The Guardian • Issue #1958

Lula cleared to run against Bolsonaro after Supreme Court ruling

  • The Guardian
  • Issue #1958

Lila Photo: official press photo

Former Brazilian president Luiz Inacio Lula da Silva is clear to run against Jair Bolsonaro in next year’s presidential election as the Supreme Court upheld a verdict annulling his corruption convictions.

The majority decision came on Thursday after Supreme Court Justice Edson Fachin determined in early March that the lower federal court where Lula was tried had lacked jurisdiction.

The defeat of the subsequent appeal by Brazil’s top prosecutor was branded historic by Lula’s lawyers.

“This is another Supreme Court ruling that re-establishes the credibility of the justice system in our country,” they said in a statement.

The ruling appeared to have rattled Bolsonaro, who said that “Lula is now a candidate for 2022” even though the former trade union leader had yet to announce his candidacy.

“Look what Brazil’s future is going to be, with the kind of people he’d bring into the presidency,” the president said during a live address on Facebook. “You can all draw your own conclusions.”

The verdict came as the far-right leader faces intense pressure over his handling of the coronavirus pandemic.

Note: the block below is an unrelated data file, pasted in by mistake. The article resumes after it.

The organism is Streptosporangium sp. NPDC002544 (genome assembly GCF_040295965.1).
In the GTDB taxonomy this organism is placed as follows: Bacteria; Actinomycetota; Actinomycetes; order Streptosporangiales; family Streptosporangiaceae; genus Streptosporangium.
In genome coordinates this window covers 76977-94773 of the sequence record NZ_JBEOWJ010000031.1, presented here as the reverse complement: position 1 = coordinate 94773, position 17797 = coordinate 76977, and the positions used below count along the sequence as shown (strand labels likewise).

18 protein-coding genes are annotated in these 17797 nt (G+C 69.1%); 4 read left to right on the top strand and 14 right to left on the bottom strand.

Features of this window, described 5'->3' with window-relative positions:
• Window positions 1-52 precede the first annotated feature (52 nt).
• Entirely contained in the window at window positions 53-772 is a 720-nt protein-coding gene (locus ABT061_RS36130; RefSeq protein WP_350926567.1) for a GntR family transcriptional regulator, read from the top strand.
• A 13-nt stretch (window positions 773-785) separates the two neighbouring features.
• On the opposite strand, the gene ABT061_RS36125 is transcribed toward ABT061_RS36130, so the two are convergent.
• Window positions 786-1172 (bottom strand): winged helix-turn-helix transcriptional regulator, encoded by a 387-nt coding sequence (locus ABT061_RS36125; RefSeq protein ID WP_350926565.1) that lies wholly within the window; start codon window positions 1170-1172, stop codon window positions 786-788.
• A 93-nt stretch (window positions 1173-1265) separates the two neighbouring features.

The Supreme Court voted 10-1 on Wednesday to allow a senate investigation into his management of the crisis, with impeachment also a growing threat.

Indigenous leaders have also formally requested that the International Criminal Court investigate Bolsonaro, alleging that the president has committed crimes against humanity.

More than 365,000 Brazilians have died of Covid-19, which was notoriously described by Bolsonaro as “a little flu.”

By contrast, Lula has described the Covid-19 pandemic as “the biggest genocide in our history” and warned that “Brazil will not withstand it if this man continues to govern in this way,” describing the president’s approach as “imbecilic.”

Lula was jailed in 2018 on corruption charges stemming from Operation Car Wash, an investigation which targeted Brazilian business leaders, politicians, and wealthy individuals.

His imprisonment meant that he was barred from standing in the 2018 election which was won by Bolsonaro.

But recordings leaked in 2019 appeared to show collusion between the chief prosecutor in the case and judge Sergio Moro, who was then appointed as justice minister in Bolsonaro’s first cabinet.

Polls ahead of the October 2022 election have predicted a tight contest, with some already showing Lula in the lead.

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